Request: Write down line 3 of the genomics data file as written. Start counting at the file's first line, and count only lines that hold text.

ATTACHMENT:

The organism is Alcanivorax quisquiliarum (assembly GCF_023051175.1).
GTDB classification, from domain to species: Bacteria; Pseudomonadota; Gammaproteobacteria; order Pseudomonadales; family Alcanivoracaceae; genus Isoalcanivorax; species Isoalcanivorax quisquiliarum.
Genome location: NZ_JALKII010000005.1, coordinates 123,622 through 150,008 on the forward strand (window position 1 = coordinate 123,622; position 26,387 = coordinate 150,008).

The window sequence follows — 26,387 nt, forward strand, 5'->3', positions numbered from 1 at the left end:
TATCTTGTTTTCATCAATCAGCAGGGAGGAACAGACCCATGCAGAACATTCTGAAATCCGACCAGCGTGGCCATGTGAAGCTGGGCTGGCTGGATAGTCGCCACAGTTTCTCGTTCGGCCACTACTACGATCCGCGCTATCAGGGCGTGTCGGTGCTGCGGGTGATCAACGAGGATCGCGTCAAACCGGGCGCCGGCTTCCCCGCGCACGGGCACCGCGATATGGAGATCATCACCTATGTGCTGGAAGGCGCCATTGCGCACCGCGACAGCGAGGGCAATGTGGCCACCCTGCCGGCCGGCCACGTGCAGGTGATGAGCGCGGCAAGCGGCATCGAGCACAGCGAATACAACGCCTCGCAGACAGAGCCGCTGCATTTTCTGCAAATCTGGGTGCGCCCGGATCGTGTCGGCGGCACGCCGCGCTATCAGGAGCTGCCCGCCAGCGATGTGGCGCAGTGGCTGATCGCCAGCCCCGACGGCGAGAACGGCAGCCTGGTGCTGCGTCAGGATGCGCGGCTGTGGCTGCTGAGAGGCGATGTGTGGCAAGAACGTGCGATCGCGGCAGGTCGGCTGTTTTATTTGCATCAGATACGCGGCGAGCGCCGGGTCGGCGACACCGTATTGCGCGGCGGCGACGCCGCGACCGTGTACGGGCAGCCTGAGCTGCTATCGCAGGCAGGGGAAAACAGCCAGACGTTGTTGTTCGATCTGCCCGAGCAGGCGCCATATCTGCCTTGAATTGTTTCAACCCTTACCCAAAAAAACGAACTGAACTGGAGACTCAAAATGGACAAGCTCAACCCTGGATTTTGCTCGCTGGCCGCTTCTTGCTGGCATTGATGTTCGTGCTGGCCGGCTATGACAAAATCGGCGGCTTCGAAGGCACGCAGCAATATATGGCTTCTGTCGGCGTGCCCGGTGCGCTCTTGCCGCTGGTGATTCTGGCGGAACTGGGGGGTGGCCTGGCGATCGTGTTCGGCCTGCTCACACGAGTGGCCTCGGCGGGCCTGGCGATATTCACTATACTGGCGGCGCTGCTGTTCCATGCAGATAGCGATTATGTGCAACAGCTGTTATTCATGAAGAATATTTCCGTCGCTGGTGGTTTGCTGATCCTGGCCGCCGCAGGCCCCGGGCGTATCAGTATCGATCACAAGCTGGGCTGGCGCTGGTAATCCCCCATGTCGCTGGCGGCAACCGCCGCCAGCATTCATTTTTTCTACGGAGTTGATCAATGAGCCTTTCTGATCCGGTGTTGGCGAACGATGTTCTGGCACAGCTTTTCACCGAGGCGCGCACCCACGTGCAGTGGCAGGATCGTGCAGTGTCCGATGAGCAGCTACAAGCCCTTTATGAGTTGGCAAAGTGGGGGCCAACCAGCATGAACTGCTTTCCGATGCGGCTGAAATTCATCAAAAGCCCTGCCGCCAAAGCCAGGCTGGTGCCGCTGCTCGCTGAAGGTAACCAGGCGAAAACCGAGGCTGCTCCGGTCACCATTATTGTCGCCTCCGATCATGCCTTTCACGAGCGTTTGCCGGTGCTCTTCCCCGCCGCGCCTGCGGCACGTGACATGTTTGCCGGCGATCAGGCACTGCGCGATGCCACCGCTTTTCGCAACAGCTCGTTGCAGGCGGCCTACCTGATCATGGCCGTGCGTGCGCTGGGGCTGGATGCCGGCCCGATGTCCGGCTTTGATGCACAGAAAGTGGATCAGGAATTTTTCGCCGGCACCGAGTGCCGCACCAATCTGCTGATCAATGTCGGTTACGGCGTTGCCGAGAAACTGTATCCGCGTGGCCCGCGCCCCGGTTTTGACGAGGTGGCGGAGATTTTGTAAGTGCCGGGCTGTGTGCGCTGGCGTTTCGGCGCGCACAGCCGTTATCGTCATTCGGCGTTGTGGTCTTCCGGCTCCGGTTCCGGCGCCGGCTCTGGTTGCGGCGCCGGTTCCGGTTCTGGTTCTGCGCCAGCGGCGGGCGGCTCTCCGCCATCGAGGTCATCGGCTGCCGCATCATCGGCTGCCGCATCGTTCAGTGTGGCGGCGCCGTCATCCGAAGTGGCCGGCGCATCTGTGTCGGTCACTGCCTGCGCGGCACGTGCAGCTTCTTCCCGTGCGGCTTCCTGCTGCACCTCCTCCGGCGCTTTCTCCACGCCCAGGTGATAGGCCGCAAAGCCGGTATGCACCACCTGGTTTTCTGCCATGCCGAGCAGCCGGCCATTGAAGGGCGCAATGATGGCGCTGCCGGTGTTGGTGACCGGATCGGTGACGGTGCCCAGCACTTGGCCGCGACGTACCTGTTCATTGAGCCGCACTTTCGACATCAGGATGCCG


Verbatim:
Genome location: NZ_JALKII010000005.1, coordinates 123,622 through 150,008 on the forward strand (window position 1 = coordinate 123,622; position 26,387 = coordinate 150,008).